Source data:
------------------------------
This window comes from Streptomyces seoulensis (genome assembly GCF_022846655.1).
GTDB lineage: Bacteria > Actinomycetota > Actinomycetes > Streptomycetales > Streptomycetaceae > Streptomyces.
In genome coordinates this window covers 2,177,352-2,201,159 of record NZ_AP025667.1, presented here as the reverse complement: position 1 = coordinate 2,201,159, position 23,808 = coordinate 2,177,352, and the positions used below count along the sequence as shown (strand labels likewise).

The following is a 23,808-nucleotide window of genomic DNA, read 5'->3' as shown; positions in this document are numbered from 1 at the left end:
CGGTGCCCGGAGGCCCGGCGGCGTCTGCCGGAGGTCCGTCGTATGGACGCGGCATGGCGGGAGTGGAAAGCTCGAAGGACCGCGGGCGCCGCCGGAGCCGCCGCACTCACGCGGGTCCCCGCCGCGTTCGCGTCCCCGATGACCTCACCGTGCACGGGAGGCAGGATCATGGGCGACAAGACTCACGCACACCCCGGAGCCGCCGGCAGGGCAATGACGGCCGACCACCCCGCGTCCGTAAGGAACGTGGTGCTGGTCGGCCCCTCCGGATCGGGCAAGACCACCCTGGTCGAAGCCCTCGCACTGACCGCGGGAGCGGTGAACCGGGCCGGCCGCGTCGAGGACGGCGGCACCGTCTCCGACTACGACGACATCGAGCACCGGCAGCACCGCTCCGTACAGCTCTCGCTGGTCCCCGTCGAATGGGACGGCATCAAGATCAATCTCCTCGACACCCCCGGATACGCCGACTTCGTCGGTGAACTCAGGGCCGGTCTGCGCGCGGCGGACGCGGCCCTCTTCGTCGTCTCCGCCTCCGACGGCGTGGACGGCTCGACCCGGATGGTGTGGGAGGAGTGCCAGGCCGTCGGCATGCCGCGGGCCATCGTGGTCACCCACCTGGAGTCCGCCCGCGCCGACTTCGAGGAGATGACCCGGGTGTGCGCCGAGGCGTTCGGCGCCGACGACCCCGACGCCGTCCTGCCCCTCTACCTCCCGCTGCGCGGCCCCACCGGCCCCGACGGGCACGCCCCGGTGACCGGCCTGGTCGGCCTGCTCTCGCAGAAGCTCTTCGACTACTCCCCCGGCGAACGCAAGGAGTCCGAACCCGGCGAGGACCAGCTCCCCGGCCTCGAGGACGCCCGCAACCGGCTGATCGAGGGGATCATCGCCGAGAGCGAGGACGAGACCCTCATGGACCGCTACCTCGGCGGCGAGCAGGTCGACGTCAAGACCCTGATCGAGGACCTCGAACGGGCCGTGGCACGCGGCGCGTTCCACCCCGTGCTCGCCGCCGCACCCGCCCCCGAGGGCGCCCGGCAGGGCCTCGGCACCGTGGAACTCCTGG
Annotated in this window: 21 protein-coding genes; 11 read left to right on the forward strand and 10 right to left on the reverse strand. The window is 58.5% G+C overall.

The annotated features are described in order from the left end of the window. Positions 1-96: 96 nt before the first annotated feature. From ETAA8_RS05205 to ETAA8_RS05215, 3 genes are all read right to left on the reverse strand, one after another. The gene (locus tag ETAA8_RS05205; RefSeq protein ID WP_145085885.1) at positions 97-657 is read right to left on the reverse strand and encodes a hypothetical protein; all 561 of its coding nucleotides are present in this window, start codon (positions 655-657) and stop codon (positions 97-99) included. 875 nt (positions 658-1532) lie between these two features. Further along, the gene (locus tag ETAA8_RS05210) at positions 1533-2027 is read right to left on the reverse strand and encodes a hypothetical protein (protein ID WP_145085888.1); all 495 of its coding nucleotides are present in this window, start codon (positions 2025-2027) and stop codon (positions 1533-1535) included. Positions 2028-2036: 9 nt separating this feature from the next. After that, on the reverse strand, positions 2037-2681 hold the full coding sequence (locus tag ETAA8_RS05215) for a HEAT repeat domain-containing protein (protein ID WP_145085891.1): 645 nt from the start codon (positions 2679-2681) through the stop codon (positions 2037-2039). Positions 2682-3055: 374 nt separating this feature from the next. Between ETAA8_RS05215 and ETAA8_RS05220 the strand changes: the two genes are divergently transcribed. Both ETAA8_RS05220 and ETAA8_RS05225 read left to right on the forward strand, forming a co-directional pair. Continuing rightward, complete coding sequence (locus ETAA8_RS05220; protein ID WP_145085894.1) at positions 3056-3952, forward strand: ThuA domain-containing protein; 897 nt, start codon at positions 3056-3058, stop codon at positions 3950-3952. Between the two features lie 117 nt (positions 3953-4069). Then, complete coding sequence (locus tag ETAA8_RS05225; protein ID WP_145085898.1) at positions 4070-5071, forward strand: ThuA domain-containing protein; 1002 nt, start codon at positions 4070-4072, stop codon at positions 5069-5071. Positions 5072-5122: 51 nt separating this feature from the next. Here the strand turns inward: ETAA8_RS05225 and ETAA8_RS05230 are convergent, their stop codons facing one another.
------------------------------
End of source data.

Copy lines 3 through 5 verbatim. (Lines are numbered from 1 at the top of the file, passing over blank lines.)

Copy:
In genome coordinates this window covers 2,177,352-2,201,159 of record NZ_AP025667.1, presented here as the reverse complement: position 1 = coordinate 2,201,159, position 23,808 = coordinate 2,177,352, and the positions used below count along the sequence as shown (strand labels likewise).

The following is a 23,808-nucleotide window of genomic DNA, read 5'->3' as shown; positions in this document are numbered from 1 at the left end:
CGGTGCCCGGAGGCCCGGCGGCGTCTGCCGGAGGTCCGTCGTATGGACGCGGCATGGCGGGAGTGGAAAGCTCGAAGGACCGCGGGCGCCGCCGGAGCCGCCGCACTCACGCGGGTCCCCGCCGCGTTCGCGTCCCCGATGACCTCACCGTGCACGGGAGGCAGGATCATGGGCGACAAGACTCACGCACACCCCGGAGCCGCCGGCAGGGCAATGACGGCCGACCACCCCGCGTCCGTAAGGAACGTGGTGCTGGTCGGCCCCTCCGGATCGGGCAAGACCACCCTGGTCGAAGCCCTCGCACTGACCGCGGGAGCGGTGAACCGGGCCGGCCGCGTCGAGGACGGCGGCACCGTCTCCGACTACGACGACATCGAGCACCGGCAGCACCGCTCCGTACAGCTCTCGCTGGTCCCCGTCGAATGGGACGGCATCAAGATCAATCTCCTCGACACCCCCGGATACGCCGACTTCGTCGGTGAACTCAGGGCCGGTCTGCGCGCGGCGGACGCGGCCCTCTTCGTCGTCTCCGCCTCCGACGGCGTGGACGGCTCGACCCGGATGGTGTGGGAGGAGTGCCAGGCCGTCGGCATGCCGCGGGCCATCGTGGTCACCCACCTGGAGTCCGCCCGCGCCGACTTCGAGGAGATGACCCGGGTGTGCGCCGAGGCGTTCGGCGCCGACGACCCCGACGCCGTCCTGCCCCTCTACCTCCCGCTGCGCGGCCCCACCGGCCCCGACGGGCACGCCCCGGTGACCGGCCTGGTCGGCCTGCTCTCGCAGAAGCTCTTCGACTACTCCCCCGGCGAACGCAAGGAGTCCGAACCCGGCGAGGACCAGCTCCCCGGCCTCGAGGACGCCCGCAACCGGCTGATCGAGGGGATCATCGCCGAGAGCGAGGACGAGACCCTCATGGACCGCTACCTCGGCGGCGAGCAGGTCGACGTCAAGACCCTGATCGAGGACCTCGAACGGGCCGTGGCACGCGGCGCGTTCCACCCCGTGCTCGCCGCCGCACCCGCCCCCGAGGGCGCCCGGCAGGGCCTCGGCACCGTGGAACTCCTGG